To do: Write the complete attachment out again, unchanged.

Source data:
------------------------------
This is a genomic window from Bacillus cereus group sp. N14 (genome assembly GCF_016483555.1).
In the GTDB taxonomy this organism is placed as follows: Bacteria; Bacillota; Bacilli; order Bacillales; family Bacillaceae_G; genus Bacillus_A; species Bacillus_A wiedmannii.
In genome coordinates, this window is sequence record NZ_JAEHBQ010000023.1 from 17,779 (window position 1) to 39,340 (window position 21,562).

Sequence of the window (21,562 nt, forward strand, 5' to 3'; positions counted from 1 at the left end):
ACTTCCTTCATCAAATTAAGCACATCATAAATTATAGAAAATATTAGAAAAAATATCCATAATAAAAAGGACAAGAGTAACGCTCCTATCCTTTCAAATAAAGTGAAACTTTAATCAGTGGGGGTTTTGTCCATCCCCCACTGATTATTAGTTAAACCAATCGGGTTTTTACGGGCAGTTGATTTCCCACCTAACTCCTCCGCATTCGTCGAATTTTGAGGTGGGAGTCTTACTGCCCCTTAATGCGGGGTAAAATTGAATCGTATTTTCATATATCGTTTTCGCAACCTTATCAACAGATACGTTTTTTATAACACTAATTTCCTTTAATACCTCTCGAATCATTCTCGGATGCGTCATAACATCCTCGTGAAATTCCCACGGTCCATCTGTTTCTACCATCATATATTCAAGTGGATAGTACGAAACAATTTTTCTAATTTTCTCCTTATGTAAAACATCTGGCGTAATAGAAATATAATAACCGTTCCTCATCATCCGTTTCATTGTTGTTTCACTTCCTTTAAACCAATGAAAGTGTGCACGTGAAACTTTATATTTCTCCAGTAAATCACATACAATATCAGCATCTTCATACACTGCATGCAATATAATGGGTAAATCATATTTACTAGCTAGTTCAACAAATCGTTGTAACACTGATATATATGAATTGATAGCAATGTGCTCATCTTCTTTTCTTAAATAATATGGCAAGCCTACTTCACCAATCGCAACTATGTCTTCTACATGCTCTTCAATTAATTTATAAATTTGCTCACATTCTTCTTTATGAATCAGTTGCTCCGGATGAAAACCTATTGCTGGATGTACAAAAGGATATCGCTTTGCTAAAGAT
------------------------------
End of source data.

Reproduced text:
This is a genomic window from Bacillus cereus group sp. N14 (genome assembly GCF_016483555.1).
In the GTDB taxonomy this organism is placed as follows: Bacteria; Bacillota; Bacilli; order Bacillales; family Bacillaceae_G; genus Bacillus_A; species Bacillus_A wiedmannii.
In genome coordinates, this window is sequence record NZ_JAEHBQ010000023.1 from 17,779 (window position 1) to 39,340 (window position 21,562).

Sequence of the window (21,562 nt, forward strand, 5' to 3'; positions counted from 1 at the left end):
ACTTCCTTCATCAAATTAAGCACATCATAAATTATAGAAAATATTAGAAAAAATATCCATAATAAAAAGGACAAGAGTAACGCTCCTATCCTTTCAAATAAAGTGAAACTTTAATCAGTGGGGGTTTTGTCCATCCCCCACTGATTATTAGTTAAACCAATCGGGTTTTTACGGGCAGTTGATTTCCCACCTAACTCCTCCGCATTCGTCGAATTTTGAGGTGGGAGTCTTACTGCCCCTTAATGCGGGGTAAAATTGAATCGTATTTTCATATATCGTTTTCGCAACCTTATCAACAGATACGTTTTTTATAACACTAATTTCCTTTAATACCTCTCGAATCATTCTCGGATGCGTCATAACATCCTCGTGAAATTCCCACGGTCCATCTGTTTCTACCATCATATATTCAAGTGGATAGTACGAAACAATTTTTCTAATTTTCTCCTTATGTAAAACATCTGGCGTAATAGAAATATAATAACCGTTCCTCATCATCCGTTTCATTGTTGTTTCACTTCCTTTAAACCAATGAAAGTGTGCACGTGAAACTTTATATTTCTCCAGTAAATCACATACAATATCAGCATCTTCATACACTGCATGCAATATAATGGGTAAATCATATTTACTAGCTAGTTCAACAAATCGTTGTAACACTGATATATATGAATTGATAGCAATGTGCTCATCTTCTTTTCTTAAATAATATGGCAAGCCTACTTCACCAATCGCAACTATGTCTTCTACATGCTCTTCAATTAATTTATAAATTTGCTCACATTCTTCTTTATGAATCAGTTGCTCCGGATGAAAACCTATTGCTGGATGTACAAAAGGATATCGCTTTGCTAAAGAT